Why I Write the Scary…
From the time I first picked up Comes the Blind Fury, by John Saul I was hooked. I was babysitting with a friend and the couple had a fabulous library to explore. I didn’t want to read it, it made me shiver inside, but it also kept me coming back for more. Then I, of course, discovered Stephen King, after glimpses of Salem’s Lot on TV, my parents didn’t know I’d snuck down to watch. I figured if he could scare me that bad, his books had to be better. And they were.
My cousins had cable, something my Mom refused to get until the later years and oh, the fright fests we had. The movie, The Hand, is still as memorable as Carrie, Fright Night, Friday the 13th, Nightmare on Elm Street, Bodysnatchers, The Stepford saga and on. Where movies left off, books became my pals. Harlan Ellison, Joe R. Lansdale, Robert McCammon, Peter Straub, Tanith Lee, Shirley Jackson were a cold tap on the spine to read.
Now, I wouldn’t say I’m obsessed with the darkside, I hardly watch today’s horror as it’s a bit too graphic for me, plus the nightmares still linger. Zombies. Vampires. Ghosts. Demons. Anti-Christ’s etc. But I still love to read. The funny thing is, when I started to write, I wrote light-hearted stories, funny, and contemporary pieces. They didn’t pull at me and I struggled to figure out why. One day, on a suggestion of a friend, I turned my tale into something chilling. I couldn’t believe the difference it made in my writing.
Instead of fighting myself on the page, I began to type faster; scenes came to me in dreams. I began to seek out the nuts & bolts of the scary side. What I found sharpened my tools and now, when someone says the love the way I grab a reader by the throat with my stories, I laugh with delight. It took a long road to get me here, but I’m glad I took the detours so that I could figure out what was right for me.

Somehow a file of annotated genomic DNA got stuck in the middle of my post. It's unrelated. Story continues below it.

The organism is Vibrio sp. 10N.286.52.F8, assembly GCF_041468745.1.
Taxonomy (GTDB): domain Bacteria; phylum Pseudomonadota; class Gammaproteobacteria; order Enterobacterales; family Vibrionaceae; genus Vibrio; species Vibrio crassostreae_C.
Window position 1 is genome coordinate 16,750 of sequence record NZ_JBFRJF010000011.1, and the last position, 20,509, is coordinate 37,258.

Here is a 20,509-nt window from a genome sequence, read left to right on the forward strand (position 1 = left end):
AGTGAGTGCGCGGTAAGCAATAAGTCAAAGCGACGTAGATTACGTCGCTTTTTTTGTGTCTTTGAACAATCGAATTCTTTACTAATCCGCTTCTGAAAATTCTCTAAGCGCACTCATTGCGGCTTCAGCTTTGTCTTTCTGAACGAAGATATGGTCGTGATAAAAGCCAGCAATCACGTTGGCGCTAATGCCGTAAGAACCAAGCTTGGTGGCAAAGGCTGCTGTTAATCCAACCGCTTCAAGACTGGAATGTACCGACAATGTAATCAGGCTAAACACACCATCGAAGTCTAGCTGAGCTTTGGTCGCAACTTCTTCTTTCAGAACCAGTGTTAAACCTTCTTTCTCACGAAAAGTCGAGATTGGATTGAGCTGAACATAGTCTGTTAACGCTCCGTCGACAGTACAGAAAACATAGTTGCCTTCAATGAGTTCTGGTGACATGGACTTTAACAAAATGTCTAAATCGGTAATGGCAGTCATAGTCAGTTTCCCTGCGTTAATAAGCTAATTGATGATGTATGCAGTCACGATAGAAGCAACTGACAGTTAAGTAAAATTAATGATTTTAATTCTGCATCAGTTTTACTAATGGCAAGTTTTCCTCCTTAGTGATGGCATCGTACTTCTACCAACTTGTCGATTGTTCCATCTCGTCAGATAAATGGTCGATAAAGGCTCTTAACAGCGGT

Now, maybe horror’s not your thing. Maybe those lighthearted stories are. Good for you. You’ve found your niche. I just happen to like to wade into the nightmares and bring my characters back out (if I can). During this journey of discovery these past years, I’ve found that terror works best for me. I’ve found first person is my chosen narrator. And I’ve found that I like to scare people with my tales. Most important, I’ve come to believe in myself and what I can do through the help of a group of wonderful ladies.
They don’t mind when I go deep, in fact, the encourage me to go deeper and bring the horror to the surface more. Now days, I just smile when someone gives me the compliment that my stories are creepy, because that’s exactly what I’m aiming for. Just like when I first picked up Comes the Blind Fury, I want to touch a reader and show that darkness, though something to fear, can be overcome by the light. Just as Bela Lugosi once spoke of the children of the night, I want to entertain, thrill, and welcome the reader back out of the tale again, wiser, and ready to do battle with their own demons in life.